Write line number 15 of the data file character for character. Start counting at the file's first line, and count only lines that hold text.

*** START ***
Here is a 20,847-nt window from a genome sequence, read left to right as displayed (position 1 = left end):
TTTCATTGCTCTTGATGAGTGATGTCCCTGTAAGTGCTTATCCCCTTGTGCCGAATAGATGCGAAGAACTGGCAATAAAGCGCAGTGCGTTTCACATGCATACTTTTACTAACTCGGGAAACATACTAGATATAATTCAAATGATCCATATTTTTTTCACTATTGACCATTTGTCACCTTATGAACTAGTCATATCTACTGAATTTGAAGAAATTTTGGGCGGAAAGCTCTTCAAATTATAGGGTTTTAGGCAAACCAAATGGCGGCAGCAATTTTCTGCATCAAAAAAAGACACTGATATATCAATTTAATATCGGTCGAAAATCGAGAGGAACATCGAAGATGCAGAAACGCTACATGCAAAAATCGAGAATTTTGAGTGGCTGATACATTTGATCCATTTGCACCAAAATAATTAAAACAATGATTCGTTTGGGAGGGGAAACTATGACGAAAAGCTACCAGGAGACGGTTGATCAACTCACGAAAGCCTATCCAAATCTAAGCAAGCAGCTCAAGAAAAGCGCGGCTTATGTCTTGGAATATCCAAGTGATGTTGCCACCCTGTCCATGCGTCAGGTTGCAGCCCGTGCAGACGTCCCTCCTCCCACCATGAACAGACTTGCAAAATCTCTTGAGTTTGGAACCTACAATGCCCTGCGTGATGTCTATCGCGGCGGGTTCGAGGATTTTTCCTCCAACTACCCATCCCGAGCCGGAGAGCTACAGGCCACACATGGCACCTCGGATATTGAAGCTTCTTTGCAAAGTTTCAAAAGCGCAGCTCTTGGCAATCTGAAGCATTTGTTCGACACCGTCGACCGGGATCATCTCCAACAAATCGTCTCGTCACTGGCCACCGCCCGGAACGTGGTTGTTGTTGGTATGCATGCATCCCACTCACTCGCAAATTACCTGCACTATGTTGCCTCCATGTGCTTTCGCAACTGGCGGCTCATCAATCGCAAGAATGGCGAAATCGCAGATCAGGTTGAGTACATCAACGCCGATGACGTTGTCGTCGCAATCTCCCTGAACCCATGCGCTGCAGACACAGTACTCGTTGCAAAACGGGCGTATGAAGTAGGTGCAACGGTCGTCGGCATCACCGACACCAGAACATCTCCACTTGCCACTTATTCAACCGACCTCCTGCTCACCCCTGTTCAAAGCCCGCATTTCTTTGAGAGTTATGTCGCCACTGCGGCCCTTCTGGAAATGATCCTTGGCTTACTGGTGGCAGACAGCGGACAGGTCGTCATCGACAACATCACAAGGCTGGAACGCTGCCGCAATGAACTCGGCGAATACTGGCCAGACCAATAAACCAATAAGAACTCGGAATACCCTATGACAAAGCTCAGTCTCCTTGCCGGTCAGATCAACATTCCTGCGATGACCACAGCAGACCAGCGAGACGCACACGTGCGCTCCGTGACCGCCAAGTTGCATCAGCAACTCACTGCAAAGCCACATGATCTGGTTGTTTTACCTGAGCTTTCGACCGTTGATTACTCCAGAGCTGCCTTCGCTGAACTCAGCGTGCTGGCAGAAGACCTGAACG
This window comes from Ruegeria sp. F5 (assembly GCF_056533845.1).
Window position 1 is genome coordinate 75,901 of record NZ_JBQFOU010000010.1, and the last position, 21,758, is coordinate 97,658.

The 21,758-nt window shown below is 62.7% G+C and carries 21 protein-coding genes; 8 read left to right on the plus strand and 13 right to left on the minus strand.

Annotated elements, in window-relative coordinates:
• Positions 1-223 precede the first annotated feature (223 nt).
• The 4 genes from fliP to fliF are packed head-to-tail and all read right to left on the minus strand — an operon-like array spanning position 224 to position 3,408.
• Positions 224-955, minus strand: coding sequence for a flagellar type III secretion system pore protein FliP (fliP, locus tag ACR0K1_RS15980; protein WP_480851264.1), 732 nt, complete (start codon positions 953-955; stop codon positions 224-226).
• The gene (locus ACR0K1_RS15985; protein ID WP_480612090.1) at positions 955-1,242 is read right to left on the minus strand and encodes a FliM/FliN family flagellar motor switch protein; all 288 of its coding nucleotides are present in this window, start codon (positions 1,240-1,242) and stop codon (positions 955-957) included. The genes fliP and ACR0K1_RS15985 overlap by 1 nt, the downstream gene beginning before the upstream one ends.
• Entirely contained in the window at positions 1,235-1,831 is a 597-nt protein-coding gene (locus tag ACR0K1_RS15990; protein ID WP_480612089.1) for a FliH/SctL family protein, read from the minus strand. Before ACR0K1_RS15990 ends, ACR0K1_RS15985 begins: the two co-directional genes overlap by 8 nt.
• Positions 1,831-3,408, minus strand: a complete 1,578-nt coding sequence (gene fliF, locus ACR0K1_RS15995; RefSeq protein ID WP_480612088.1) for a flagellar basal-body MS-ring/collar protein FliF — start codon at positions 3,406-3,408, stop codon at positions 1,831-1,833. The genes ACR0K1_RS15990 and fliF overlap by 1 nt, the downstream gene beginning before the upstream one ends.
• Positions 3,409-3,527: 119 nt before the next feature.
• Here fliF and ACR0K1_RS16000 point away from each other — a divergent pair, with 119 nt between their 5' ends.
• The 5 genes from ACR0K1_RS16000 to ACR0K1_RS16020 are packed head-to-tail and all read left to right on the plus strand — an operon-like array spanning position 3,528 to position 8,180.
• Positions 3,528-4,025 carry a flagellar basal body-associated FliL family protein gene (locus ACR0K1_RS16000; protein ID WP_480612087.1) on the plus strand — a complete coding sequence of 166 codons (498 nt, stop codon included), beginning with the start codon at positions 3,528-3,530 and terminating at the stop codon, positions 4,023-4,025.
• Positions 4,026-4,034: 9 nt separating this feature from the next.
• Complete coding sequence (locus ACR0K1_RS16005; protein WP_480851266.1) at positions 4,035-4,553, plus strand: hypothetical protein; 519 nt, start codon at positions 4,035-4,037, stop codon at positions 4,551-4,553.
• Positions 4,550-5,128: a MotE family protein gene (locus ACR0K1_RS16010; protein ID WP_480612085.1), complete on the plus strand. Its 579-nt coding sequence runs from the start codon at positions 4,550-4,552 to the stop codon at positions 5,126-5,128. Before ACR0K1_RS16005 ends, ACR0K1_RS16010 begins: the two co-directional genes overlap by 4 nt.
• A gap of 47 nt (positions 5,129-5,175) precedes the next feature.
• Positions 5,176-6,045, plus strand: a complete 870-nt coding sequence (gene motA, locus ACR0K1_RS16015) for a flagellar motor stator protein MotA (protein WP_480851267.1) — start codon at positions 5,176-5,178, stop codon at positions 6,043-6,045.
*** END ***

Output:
• The 5 genes from ACR0K1_RS16000 to ACR0K1_RS16020 are packed head-to-tail and all read left to right on the plus strand — an operon-like array spanning position 3,528 to position 8,180.